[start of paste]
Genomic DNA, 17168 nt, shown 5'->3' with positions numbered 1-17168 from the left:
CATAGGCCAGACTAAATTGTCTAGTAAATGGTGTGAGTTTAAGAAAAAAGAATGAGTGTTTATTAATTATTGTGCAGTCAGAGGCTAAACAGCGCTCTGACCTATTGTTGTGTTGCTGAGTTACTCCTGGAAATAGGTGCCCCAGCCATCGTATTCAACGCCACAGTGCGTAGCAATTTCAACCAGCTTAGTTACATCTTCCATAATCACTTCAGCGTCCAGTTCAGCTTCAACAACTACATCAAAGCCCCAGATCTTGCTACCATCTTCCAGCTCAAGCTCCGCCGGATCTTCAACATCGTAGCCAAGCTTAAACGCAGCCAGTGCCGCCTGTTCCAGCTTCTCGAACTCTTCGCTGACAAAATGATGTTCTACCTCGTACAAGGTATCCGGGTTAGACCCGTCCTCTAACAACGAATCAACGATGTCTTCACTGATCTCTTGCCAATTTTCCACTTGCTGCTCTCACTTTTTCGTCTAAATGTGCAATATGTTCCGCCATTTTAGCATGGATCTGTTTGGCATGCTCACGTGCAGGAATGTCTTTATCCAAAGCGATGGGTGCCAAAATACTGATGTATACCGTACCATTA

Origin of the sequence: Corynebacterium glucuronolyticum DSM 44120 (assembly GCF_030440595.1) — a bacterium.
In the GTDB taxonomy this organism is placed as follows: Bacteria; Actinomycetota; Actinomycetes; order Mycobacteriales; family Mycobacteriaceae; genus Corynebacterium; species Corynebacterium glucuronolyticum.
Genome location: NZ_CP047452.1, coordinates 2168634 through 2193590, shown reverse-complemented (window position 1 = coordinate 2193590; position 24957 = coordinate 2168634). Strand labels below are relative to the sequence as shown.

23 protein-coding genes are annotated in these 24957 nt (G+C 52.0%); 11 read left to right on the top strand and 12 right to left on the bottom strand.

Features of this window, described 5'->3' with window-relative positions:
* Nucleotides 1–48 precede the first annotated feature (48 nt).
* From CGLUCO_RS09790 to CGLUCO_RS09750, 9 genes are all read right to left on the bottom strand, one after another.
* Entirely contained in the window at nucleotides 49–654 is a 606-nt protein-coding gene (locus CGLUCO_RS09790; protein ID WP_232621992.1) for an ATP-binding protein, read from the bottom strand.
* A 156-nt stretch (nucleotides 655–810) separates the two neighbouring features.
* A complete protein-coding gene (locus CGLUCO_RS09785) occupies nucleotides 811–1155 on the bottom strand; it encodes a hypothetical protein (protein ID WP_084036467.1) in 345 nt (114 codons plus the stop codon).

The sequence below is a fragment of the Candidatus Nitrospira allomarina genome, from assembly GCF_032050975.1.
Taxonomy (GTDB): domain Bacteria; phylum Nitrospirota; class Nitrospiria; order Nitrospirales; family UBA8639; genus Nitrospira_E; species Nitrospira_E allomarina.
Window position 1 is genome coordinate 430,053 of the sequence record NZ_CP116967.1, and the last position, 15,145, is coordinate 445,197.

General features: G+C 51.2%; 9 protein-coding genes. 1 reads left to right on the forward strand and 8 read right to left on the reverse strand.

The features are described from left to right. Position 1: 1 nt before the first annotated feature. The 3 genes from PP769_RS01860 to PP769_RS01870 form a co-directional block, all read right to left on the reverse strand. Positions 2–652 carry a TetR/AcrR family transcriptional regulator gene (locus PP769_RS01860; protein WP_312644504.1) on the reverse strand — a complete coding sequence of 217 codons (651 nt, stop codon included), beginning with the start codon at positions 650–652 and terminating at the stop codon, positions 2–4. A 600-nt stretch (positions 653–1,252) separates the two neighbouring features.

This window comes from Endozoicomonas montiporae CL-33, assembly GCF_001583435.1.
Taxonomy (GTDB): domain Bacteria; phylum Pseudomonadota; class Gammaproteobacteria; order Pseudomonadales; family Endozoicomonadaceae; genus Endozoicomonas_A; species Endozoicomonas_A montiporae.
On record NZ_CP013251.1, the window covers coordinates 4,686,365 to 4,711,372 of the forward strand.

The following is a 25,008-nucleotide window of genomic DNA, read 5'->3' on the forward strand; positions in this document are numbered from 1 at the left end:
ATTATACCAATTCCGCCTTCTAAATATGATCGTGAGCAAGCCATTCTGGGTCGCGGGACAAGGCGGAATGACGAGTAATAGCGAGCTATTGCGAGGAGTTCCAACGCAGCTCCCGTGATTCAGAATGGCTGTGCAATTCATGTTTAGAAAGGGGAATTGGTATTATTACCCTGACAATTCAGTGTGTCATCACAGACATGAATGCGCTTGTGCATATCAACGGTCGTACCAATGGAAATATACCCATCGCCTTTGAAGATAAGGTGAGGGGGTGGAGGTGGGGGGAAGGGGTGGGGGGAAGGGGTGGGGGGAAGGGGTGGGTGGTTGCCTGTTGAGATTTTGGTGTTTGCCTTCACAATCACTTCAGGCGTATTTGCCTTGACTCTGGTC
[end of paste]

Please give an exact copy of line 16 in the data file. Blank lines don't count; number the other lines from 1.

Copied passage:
General features: G+C 51.2%; 9 protein-coding genes. 1 reads left to right on the forward strand and 8 read right to left on the reverse strand.